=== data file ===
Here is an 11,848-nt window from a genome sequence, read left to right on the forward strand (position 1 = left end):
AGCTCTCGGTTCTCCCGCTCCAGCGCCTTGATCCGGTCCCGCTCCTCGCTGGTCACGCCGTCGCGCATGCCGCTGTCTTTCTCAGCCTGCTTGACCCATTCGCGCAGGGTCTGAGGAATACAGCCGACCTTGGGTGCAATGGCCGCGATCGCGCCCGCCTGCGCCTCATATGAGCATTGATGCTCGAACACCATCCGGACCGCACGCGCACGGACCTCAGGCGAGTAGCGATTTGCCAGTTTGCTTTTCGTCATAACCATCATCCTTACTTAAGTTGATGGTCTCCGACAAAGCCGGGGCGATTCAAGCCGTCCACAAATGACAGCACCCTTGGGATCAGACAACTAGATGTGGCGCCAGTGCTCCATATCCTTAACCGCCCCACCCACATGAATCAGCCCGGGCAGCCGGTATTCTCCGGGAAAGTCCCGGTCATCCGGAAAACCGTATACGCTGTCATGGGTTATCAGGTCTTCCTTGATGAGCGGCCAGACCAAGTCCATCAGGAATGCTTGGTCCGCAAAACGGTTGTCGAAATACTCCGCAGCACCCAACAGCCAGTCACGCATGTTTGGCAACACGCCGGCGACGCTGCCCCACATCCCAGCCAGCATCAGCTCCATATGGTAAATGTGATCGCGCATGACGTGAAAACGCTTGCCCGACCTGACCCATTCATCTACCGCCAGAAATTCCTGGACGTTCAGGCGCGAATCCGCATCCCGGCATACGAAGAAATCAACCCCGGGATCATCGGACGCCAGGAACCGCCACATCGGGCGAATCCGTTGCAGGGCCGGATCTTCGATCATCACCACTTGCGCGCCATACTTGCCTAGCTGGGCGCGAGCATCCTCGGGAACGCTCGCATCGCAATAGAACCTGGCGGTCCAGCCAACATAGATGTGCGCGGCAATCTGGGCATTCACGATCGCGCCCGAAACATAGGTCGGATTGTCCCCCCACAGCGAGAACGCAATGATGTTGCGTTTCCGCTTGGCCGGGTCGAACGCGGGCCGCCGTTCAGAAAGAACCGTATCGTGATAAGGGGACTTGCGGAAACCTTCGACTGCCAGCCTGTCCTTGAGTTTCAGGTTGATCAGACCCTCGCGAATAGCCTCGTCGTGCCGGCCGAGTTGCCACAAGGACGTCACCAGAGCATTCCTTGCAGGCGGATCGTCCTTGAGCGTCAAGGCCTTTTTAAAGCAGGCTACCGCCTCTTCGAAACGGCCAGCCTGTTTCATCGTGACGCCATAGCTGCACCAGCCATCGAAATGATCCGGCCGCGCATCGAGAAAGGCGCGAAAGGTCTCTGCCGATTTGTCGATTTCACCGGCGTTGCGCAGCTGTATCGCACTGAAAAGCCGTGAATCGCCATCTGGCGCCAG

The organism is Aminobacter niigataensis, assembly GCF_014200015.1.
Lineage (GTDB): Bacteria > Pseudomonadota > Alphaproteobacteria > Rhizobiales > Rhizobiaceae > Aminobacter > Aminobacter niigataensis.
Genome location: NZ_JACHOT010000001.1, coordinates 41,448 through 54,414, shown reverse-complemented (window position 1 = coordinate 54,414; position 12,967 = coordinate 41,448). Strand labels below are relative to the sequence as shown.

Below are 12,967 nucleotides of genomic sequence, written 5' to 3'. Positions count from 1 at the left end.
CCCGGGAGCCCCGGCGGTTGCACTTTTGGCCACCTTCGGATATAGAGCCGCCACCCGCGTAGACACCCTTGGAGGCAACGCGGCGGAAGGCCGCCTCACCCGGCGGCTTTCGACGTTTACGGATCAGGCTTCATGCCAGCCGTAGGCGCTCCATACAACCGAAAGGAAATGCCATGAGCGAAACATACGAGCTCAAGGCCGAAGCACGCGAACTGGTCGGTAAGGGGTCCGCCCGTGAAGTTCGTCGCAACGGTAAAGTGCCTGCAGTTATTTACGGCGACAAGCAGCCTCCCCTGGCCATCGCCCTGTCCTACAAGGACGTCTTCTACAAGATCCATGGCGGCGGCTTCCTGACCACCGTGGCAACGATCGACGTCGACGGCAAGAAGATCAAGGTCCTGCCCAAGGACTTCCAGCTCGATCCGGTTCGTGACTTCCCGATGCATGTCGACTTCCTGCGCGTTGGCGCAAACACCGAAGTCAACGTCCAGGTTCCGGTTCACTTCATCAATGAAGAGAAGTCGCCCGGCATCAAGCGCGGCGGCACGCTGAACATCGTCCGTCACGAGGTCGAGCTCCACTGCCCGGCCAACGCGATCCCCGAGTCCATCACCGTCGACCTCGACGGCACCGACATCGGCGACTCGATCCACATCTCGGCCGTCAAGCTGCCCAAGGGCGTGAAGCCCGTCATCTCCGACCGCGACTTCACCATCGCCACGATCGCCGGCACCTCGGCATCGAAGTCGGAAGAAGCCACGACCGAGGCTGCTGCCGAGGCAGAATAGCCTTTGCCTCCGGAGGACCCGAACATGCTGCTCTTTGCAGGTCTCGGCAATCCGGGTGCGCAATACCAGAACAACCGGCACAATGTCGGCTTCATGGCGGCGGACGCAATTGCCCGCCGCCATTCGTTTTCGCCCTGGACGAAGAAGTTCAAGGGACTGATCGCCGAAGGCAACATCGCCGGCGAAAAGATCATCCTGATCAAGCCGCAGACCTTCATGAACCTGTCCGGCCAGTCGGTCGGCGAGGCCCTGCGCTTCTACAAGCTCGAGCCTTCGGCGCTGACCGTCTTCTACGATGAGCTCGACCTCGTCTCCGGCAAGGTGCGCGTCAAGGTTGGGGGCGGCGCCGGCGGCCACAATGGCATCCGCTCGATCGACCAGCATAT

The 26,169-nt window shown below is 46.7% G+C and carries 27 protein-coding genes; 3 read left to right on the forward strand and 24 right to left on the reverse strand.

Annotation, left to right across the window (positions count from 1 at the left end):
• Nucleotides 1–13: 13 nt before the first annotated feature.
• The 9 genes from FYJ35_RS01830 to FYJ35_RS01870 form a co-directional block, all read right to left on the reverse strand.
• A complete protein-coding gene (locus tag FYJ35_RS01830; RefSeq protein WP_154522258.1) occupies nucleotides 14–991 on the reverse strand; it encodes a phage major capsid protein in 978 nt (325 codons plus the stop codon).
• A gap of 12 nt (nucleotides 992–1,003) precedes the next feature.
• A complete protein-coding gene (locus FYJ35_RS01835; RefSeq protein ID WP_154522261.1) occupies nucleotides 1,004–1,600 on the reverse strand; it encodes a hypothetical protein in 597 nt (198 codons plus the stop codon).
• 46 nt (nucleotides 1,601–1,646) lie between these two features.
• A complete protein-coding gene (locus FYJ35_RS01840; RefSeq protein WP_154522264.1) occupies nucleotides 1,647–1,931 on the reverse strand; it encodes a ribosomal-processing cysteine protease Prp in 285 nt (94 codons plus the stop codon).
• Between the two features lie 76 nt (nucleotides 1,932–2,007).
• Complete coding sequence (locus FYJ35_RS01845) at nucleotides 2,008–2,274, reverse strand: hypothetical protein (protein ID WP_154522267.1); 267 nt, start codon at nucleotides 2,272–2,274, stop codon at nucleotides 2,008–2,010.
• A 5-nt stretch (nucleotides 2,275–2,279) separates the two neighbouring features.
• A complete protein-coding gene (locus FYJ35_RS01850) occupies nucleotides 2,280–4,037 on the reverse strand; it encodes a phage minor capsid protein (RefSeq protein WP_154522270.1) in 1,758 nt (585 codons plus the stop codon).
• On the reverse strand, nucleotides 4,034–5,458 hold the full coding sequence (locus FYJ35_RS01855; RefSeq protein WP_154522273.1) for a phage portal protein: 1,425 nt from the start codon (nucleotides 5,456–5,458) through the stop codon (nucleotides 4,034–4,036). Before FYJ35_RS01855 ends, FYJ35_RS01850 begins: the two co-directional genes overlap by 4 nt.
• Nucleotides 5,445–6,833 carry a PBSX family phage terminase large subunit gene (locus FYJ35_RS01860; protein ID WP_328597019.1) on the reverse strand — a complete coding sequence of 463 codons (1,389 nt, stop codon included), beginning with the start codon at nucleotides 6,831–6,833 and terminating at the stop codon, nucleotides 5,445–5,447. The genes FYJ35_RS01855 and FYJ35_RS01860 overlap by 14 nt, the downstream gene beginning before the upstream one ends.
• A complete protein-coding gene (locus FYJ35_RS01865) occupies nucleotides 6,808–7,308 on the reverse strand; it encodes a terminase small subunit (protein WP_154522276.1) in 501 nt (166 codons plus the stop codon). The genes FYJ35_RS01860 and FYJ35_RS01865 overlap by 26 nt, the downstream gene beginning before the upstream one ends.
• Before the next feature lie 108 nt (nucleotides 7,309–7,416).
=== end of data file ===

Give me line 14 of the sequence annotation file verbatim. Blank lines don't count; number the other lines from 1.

• A complete protein-coding gene (locus FYJ35_RS01835; RefSeq protein ID WP_154522261.1) occupies nucleotides 1,004–1,600 on the reverse strand; it encodes a hypothetical protein in 597 nt (198 codons plus the stop codon).